Handbarrow (n.) A frame or barrow, without a wheel, carried by hand.

Handbill (n.) A loose, printed sheet, to be distributed by hand.

Handbill (n.) A pruning hook.

Handbook (n.) A book of reference, to be carried in the hand; a manual; a guidebook.

Handbreadth (n.) A space equal to the breadth of the hand; a palm.

Handcart (n.) A cart drawn or pushed by hand.

Handcloth (n.) A handkerchief.

Handcraft (n.) Same as Handicraft.

-men (pl. ) of Handcraftsman

Handcraftsman (n.) A handicraftsman.

Handcuff (n.) A fastening, consisting of an iron ring around the wrist, usually connected by a chain with one on the other wrist; a manacle; -- usually in the plural.

Handcuffed (imp. & p. p.) of Handcuff

Handcuffing (p. pr. & vb. n.) of Handcuff

Handcuff (v. t.) To apply handcuffs to; to manacle.

Handed (a.) With hands joined; hand in hand.

Handed (a.) Having a peculiar or characteristic hand.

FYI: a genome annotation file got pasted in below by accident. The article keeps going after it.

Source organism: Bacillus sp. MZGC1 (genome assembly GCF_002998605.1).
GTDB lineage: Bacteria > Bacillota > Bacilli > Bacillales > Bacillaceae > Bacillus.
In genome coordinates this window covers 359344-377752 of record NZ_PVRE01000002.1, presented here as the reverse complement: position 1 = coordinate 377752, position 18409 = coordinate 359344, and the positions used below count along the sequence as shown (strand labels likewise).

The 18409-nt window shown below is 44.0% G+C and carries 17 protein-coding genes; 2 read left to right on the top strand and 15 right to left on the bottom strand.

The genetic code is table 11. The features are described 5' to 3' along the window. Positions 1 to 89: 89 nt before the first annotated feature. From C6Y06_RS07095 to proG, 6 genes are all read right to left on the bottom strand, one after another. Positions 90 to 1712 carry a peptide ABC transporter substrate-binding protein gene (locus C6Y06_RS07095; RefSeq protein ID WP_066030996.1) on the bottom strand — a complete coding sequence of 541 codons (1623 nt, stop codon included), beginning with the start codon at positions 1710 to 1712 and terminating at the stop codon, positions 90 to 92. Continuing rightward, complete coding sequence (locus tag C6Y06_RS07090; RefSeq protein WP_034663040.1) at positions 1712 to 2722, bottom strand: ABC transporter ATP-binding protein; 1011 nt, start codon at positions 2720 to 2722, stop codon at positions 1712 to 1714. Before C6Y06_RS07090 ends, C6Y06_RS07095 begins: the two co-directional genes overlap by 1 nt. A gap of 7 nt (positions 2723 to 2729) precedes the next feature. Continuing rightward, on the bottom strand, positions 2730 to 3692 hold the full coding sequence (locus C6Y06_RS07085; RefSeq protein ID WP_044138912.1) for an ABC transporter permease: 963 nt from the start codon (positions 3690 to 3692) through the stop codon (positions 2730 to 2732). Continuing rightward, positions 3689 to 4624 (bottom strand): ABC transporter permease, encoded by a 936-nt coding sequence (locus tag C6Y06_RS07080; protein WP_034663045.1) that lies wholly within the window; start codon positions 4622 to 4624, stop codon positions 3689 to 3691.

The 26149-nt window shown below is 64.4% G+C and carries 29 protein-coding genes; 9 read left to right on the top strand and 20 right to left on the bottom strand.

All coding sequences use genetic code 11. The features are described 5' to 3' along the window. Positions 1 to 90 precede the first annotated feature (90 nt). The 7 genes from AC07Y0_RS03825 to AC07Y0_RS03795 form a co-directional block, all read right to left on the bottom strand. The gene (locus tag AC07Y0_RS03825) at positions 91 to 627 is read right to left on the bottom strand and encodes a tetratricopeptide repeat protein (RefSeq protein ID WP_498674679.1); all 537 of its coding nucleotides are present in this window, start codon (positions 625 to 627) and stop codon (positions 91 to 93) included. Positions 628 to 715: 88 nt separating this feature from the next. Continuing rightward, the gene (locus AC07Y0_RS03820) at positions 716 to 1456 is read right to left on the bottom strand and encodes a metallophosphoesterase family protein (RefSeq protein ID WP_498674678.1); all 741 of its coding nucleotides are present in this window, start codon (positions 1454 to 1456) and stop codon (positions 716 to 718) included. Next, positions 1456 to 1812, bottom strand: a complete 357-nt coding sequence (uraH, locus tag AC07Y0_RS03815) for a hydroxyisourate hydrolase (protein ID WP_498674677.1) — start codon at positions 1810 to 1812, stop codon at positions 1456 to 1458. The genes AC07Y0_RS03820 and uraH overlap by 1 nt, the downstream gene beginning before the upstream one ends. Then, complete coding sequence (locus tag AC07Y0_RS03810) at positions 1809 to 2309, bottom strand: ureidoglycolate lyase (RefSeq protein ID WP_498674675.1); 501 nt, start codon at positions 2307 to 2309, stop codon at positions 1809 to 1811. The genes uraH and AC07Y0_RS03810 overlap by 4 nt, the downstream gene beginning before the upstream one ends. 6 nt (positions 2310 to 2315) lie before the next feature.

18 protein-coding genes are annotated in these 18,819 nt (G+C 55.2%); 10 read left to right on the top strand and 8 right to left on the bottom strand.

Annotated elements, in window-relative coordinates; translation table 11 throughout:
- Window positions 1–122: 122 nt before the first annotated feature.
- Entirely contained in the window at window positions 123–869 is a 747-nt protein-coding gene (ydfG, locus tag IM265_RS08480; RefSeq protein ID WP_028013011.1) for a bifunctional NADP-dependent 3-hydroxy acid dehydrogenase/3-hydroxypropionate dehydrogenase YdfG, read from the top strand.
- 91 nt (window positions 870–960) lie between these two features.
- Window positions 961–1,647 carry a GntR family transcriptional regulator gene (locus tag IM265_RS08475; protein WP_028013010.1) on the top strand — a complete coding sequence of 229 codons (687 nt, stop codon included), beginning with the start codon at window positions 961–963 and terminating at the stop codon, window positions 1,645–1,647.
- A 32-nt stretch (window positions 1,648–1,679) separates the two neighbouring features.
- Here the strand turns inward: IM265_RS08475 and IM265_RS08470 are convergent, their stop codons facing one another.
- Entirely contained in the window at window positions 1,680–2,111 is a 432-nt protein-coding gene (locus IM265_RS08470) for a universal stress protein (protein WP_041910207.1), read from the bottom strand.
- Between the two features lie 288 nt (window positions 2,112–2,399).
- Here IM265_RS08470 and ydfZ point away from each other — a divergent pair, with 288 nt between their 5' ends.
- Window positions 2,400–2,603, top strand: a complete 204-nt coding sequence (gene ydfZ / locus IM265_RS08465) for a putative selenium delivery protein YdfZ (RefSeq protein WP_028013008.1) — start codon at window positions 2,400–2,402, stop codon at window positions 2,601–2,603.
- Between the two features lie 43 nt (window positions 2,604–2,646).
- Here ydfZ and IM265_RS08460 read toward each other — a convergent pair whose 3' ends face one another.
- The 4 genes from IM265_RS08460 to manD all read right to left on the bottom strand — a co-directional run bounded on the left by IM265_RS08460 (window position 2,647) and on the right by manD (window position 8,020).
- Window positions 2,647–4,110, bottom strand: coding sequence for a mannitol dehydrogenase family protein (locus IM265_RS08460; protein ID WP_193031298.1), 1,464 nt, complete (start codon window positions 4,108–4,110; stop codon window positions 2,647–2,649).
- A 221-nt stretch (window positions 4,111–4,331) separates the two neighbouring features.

Hander (n.) One who hands over or transmits; a conveyer in succession.

Handfast (n.) Hold; grasp; custody; power of confining or keeping.

Handfast (n.) Contract; specifically, espousal.

Handfast (a.) Fast by contract; betrothed by joining hands.

Handfasted (imp. & p. p.) of Handfast

Handfasting (p. pr. & vb. n.) of Handfast

Handfast (v. t.) To pledge; to bind; to betroth by joining hands, in order to cohabitation, before the celebration of marriage.

Handfast (n.) Strong; steadfast.

Handfastly (adv.) In a handfast or publicly pledged manner.

Handfish (n.) The frogfish.

Hand flus (pl. ) of Handful

Handful (n.) As much as the hand will grasp or contain.

Handful (n.) A hand's breadth; four inches.

Handful (n.) A small quantity.

Hand-hole (n.) A small hole in a boiler for the insertion of the hand in cleaning, etc.

Handicap (n.) An allowance of a certain amount of time or distance in starting, granted in a race to the competitor possessing inferior advantages; or an additional weight or other hindrance imposed upon the one possessing superior advantages, in order to equalize, as much as possible, the chances of success; as, the handicap was five seconds, or ten pounds, and the like.

Handicap (n.) A race, for horses or men, or any contest of agility, strength, or skill, in which there is an allowance of time, distance, weight, or other advantage, to equalize the chances of the competitors.

Handicap (n.) An old game at cards.

Handicapped (imp. & p. p.) of Handicap

Handicapping (p. pr. & vb. n.) of Handicap